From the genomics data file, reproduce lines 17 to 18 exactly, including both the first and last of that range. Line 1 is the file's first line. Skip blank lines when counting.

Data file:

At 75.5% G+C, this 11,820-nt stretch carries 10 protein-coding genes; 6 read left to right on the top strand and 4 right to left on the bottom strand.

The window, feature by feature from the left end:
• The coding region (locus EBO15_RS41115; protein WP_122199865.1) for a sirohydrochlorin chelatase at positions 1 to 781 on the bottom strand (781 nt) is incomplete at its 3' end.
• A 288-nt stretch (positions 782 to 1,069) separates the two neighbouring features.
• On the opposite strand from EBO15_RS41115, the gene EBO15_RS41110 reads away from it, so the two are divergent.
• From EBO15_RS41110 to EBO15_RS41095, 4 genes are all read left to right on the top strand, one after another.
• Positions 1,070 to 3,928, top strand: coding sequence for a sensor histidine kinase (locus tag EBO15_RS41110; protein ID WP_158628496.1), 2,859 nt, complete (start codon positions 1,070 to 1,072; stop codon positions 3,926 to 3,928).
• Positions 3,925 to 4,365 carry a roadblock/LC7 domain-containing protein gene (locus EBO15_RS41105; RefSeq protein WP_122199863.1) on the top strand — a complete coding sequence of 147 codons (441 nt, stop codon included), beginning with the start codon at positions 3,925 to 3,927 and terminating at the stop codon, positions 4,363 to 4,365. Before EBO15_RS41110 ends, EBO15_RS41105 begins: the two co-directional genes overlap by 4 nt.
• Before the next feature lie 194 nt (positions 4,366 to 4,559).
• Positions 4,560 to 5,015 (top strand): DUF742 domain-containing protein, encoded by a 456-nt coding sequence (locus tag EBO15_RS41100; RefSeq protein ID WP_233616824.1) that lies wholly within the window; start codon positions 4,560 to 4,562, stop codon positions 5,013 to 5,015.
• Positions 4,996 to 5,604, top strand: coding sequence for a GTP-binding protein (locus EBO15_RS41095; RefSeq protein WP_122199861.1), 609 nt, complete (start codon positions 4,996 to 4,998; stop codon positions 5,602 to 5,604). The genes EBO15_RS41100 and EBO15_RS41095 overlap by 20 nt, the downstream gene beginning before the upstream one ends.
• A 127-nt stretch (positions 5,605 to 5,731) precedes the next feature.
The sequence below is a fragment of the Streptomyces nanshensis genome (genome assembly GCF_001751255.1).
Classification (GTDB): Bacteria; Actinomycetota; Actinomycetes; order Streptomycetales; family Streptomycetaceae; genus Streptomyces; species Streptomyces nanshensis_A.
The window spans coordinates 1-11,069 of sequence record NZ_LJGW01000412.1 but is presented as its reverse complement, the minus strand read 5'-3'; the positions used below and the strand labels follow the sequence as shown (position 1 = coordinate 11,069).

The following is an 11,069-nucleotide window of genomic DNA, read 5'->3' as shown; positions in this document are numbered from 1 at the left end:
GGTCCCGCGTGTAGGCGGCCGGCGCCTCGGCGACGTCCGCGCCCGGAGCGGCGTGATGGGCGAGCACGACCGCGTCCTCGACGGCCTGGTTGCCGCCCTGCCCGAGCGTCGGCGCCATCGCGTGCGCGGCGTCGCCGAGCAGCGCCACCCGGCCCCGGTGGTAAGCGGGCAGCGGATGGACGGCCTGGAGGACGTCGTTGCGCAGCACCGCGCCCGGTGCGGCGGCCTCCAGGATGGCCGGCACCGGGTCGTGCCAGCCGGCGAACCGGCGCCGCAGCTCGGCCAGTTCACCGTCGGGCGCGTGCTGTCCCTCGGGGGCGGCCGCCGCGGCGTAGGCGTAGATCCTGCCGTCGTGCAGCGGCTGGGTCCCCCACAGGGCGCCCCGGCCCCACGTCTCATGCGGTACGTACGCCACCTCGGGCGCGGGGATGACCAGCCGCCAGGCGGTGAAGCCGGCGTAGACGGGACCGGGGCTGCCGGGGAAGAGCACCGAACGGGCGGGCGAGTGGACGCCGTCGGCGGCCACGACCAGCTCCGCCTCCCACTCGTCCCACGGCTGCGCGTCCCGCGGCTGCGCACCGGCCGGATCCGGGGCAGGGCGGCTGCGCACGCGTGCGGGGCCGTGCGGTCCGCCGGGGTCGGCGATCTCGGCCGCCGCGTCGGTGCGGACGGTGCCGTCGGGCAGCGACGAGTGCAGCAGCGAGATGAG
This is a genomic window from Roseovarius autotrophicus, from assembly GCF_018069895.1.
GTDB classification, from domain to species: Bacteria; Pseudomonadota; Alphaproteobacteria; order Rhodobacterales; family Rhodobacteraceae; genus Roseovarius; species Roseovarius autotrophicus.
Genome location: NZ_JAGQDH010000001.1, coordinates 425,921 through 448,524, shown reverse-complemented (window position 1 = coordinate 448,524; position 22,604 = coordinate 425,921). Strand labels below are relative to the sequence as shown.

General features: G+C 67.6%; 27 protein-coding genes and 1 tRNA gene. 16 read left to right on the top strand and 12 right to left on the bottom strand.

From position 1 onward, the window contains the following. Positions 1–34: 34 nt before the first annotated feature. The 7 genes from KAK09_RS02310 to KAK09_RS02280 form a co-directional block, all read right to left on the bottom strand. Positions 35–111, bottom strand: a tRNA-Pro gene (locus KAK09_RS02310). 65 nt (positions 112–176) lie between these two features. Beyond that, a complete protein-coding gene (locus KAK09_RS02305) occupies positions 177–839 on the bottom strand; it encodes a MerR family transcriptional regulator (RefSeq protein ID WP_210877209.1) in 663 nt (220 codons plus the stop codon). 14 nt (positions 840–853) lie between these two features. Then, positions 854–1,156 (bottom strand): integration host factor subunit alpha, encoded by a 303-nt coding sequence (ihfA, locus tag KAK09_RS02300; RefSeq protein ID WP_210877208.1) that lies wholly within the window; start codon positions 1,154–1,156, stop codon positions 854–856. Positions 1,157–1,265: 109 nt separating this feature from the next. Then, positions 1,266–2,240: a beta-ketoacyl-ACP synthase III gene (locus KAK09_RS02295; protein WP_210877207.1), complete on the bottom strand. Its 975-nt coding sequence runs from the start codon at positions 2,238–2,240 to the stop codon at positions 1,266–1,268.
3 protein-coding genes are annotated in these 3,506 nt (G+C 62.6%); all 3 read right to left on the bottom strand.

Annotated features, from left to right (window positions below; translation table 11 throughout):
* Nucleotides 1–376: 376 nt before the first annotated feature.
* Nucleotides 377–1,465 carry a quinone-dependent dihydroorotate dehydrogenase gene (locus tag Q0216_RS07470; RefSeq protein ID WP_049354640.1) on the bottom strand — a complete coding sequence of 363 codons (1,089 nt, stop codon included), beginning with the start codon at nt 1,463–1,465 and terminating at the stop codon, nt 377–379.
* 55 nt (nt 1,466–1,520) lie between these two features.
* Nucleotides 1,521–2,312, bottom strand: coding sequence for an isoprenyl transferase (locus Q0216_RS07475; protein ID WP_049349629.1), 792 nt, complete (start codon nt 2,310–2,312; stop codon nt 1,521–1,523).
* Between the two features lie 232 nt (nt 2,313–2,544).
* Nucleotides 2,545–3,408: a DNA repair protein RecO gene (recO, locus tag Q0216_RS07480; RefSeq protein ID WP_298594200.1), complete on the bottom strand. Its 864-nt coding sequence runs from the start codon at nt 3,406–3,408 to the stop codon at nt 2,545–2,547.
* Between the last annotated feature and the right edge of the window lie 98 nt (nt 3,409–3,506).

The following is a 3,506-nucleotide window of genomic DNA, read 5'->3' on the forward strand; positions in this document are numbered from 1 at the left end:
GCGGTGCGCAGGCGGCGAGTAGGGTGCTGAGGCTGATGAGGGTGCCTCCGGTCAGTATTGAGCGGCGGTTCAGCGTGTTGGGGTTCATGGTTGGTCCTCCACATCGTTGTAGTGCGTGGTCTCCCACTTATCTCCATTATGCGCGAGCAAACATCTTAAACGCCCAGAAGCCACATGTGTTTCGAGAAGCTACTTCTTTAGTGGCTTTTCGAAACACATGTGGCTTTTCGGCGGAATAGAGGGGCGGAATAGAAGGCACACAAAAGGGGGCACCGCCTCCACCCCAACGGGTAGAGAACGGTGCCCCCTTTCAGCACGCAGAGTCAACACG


GGTCCCGCGTGTAGGCGGCCGGCGCCTCGGCGACGTCCGCGCCCGGAGCGGCGTGATGGGCGAGCACGACCGCGTCCTCGACGGCCTGGTTGCCGCCCTGCCCGAGCGTCGGCGCCATCGCGTGCGCGGCGTCGCCGAGCAGCGCCACCCGGCCCCGGTGGTAAGCGGGCAGCGGATGGACGGCCTGGAGGACGTCGTTGCGCAGCACCGCGCCCGGTGCGGCGGCCTCCAGGATGGCCGGCACCGGGTCGTGCCAGCCGGCGAACCGGCGCCGCAGCTCGGCCAGTTCACCGTCGGGCGCGTGCTGTCCCTCGGGGGCGGCCGCCGCGGCGTAGGCGTAGATCCTGCCGTCGTGCAGCGGCTGGGTCCCCCACAGGGCGCCCCGGCCCCACGTCTCATGCGGTACGTACGCCACCTCGGGCGCGGGGATGACCAGCCGCCAGGCGGTGAAGCCGGCGTAGACGGGACCGGGGCTGCCGGGGAAGAGCACCGAACGGGCGGGCGAGTGGACGCCGTCGGCGGCCACGACCAGCTCCGCCTCCCACTCGTCCCACGGCTGCGCGTCCCGCGGCTGCGCACCGGCCGGATCCGGGGCAGGGCGGCTGCGCACGCGTGCGGGGCCGTGCGGTCCGCCGGGGTCGGCGATCTCGGCCGCCGCGTCGGTGCGGACGGTGCCGTCGGGCAGCGACGAGTGCAGCAGCGAGATGAG
This is a genomic window from Roseovarius autotrophicus, from assembly GCF_018069895.1.